|Title||Revisiting ‘agglutinative’ infection in Cappadocian Greek|
In this paper, I revisit the synchronic status and the diachronic development of ‘agglutinative’ inflection in Cappadocian Greek. The term refers to the use of the endings -ιου and -ια that are characteristic of the ι-neuter inflectional class, which prototypically contains inanimate nouns such as σπιτ ‘house’ or φτι ‘ear’, to form the genitive singular/plural and the nominative/accusative plural of nouns that do not historically belong to the ι-neuter class. Compare, for example, the inflection of ζωνάρ ‘belt’, a historical ι-neuter noun, with that of γύπνος ‘sleep’ in Axó Cappadocian (1a,b) (data from Mavrochalyvidis & Kesisoglou 1960). Note that in other Modern Greek dialects the cognates of γύπνος belong to the ος-masculine inflectional class.
b. Axó Cappadocia
Cappadocian ‘agglutinative’ inflection is most commonly treated as the outcome of heavy structural borrowing that resulted from language contact with Turkish (Matras 2009; Thomason & Kaufman 1988; Winford 2005). -ιου and -ια in (1b) are analysed as single exponents expressing solely genitive case and plural number respectively in a fashion similar to the equivalent Turkish endings -nun and -lar in the inflection of uyku ‘sleep’ (1c). The unit γυπνος to which -ιου and -ια attach in inflection is further taken to be a free base, having the same structural properties as Turkish uyku (Janse 2009; Ralli 2009). This approach is, however, problematic, in that it relies too heavily on the superficial structural similarity and linear intermorphemic correspondence between inflected forms in Cappadocian and Turkish, which are employed as evidence to establish language contact with the latter as the single cause for the development of ‘agglutinative’ inflection in the former.
In this paper, I take issue with this approach. From a synchronic point of view, I argue that noun paradigms such as that of γύπνος are not actually agglutinative. -ιου and -ια are cumulative exponents expressing a bundle of morphosyntactic features (case, number, inflectional class) whereas the unit serving as the basis of inflection is best analysed as a bound stem when examined in the context of the system defining properties of noun inflection in Cappadocian. Considering that the case/number combinations making up the nominal paradigm are expressed by the same set of endings in the inflection of both ζωνάρ and γύπνος and that the inflected forms of both nouns are structured upon the same type of stem allomorph, I take the two nouns as belonging to the same inflectional class, namely the ι-neuter one. By extension, I make the claim that all nouns that inflect according to the ι-neuter inflectional class belong to it, irrespective of their former inflectional class membership. From a diachronic point of view, I interpret the paradigms of nouns such as γύπνος as evidence of historical shifts to the ι-neuter inflectional class. Based on data from Cappadocian varieties in which ‘agglutinative’ forms have the most limited distribution, I propose that the early shifts to the ι-neuter class were the result of the combined effect of gender class prototypicality and of the wider tendency for inanimate nouns in Modern Greek to belong to the neuter gender and the ι-neuter inflectional class in particular. I therefore suggest that shifts were triggered in order to repair prototypicality deviations within the non-neuter inflectional classes by assigning inanimate nouns to the semantically appropriate and morphologically productive ι-neuter class.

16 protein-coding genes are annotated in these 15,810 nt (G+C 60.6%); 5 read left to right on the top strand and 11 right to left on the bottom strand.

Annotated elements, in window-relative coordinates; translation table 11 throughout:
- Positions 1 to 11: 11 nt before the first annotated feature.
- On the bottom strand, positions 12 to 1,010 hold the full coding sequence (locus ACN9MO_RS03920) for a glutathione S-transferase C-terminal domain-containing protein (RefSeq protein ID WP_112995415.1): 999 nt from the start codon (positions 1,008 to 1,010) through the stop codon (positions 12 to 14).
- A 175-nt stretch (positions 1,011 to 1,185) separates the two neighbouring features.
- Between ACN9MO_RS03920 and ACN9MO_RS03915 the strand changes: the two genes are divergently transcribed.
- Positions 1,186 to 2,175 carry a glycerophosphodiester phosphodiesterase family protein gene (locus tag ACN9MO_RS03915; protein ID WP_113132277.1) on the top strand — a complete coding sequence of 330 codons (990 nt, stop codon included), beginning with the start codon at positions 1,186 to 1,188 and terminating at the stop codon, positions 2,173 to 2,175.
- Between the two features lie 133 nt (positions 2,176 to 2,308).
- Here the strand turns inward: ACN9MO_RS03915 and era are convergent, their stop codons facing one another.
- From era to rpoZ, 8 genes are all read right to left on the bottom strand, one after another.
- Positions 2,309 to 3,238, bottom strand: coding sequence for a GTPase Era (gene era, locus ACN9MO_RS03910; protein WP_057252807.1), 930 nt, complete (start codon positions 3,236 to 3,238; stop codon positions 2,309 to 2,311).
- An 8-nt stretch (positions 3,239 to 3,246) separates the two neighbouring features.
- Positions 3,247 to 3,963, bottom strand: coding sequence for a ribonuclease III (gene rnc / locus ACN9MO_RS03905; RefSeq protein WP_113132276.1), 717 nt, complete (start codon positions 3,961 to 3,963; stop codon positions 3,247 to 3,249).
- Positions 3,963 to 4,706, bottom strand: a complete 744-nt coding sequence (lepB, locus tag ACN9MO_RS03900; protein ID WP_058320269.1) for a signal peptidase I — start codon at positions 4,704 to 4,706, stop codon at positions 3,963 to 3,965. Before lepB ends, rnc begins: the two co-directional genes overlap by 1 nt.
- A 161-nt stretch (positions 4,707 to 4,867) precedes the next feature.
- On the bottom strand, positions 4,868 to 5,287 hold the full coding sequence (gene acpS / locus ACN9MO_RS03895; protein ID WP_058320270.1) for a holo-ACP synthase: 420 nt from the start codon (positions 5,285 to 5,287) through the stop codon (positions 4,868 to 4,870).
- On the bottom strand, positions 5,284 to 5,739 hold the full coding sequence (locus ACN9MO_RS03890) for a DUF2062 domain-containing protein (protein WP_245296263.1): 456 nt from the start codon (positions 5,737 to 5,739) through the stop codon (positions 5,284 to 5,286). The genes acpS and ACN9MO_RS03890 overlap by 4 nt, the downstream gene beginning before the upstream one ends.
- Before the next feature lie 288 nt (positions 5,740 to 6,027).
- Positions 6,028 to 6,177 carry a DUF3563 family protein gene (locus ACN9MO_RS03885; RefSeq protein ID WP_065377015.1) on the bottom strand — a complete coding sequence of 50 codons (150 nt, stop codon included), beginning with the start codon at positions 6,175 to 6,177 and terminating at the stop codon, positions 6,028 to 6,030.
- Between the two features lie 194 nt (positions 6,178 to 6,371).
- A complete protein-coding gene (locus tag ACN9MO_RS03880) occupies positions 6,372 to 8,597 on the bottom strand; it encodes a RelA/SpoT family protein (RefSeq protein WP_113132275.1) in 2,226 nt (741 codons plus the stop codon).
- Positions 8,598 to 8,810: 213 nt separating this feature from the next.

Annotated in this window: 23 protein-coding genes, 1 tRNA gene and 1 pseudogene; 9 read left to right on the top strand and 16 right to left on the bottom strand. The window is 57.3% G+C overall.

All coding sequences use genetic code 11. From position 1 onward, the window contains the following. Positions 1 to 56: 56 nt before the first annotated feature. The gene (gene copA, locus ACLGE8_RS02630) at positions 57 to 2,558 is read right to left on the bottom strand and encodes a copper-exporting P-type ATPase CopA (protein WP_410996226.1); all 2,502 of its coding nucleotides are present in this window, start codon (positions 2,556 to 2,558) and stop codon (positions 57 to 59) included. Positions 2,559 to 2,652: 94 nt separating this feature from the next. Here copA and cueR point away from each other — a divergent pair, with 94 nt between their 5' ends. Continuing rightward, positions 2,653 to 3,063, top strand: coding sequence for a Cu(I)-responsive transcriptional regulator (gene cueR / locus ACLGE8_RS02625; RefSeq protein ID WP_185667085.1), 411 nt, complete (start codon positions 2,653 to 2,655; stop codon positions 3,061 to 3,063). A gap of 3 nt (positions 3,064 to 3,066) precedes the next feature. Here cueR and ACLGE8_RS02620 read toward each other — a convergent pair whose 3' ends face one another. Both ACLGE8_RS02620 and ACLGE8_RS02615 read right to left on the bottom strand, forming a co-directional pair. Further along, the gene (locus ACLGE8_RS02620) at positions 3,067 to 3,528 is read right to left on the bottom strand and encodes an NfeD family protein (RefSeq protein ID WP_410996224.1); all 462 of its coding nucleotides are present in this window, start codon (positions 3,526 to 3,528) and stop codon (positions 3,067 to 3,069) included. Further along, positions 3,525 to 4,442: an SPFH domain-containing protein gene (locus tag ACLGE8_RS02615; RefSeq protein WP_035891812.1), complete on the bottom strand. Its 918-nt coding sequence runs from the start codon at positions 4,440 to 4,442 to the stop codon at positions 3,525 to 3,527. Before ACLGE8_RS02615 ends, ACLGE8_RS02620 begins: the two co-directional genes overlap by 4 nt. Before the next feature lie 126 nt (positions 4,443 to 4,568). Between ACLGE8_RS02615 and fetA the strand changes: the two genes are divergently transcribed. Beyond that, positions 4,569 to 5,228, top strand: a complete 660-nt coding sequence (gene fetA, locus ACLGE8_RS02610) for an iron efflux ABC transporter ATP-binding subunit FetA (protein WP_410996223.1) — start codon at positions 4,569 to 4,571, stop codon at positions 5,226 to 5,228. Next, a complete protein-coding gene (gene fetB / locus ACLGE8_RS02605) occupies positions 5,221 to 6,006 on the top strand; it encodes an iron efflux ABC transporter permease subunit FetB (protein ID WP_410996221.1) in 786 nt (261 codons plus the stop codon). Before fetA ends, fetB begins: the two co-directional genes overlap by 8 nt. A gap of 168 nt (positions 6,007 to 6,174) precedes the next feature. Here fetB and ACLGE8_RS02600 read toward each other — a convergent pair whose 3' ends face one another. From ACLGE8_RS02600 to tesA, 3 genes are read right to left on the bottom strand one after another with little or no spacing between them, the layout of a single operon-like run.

|Conference||10th International Conference on Greek Linguistics|
|Accepted author manuscript|